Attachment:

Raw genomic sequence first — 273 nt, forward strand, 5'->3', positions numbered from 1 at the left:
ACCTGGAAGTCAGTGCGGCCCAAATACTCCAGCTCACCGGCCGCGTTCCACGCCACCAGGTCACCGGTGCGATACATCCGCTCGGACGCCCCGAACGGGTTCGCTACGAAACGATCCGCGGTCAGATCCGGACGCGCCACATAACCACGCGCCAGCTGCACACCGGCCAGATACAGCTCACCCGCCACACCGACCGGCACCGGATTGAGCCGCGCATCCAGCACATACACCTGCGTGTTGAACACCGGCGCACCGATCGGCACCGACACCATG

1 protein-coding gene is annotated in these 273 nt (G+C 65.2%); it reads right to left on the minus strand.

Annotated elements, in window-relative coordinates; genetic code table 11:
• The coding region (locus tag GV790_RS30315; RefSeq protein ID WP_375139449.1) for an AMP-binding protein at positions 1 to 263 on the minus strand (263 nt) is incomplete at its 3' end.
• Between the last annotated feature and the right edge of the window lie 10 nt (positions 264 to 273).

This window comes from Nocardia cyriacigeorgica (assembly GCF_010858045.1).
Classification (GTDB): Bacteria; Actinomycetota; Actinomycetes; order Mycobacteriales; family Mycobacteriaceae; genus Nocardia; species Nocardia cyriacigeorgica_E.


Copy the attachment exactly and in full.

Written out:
Raw genomic sequence first — 273 nt, forward strand, 5'->3', positions numbered from 1 at the left:
ACCTGGAAGTCAGTGCGGCCCAAATACTCCAGCTCACCGGCCGCGTTCCACGCCACCAGGTCACCGGTGCGATACATCCGCTCGGACGCCCCGAACGGGTTCGCTACGAAACGATCCGCGGTCAGATCCGGACGCGCCACATAACCACGCGCCAGCTGCACACCGGCCAGATACAGCTCACCCGCCACACCGACCGGCACCGGATTGAGCCGCGCATCCAGCACATACACCTGCGTGTTGAACACCGGCGCACCGATCGGCACCGACACCATG

1 protein-coding gene is annotated in these 273 nt (G+C 65.2%); it reads right to left on the minus strand.

Annotated elements, in window-relative coordinates; genetic code table 11:
• The coding region (locus tag GV790_RS30315; RefSeq protein ID WP_375139449.1) for an AMP-binding protein at positions 1 to 263 on the minus strand (263 nt) is incomplete at its 3' end.
• Between the last annotated feature and the right edge of the window lie 10 nt (positions 264 to 273).

This window comes from Nocardia cyriacigeorgica (assembly GCF_010858045.1).
Classification (GTDB): Bacteria; Actinomycetota; Actinomycetes; order Mycobacteriales; family Mycobacteriaceae; genus Nocardia; species Nocardia cyriacigeorgica_E.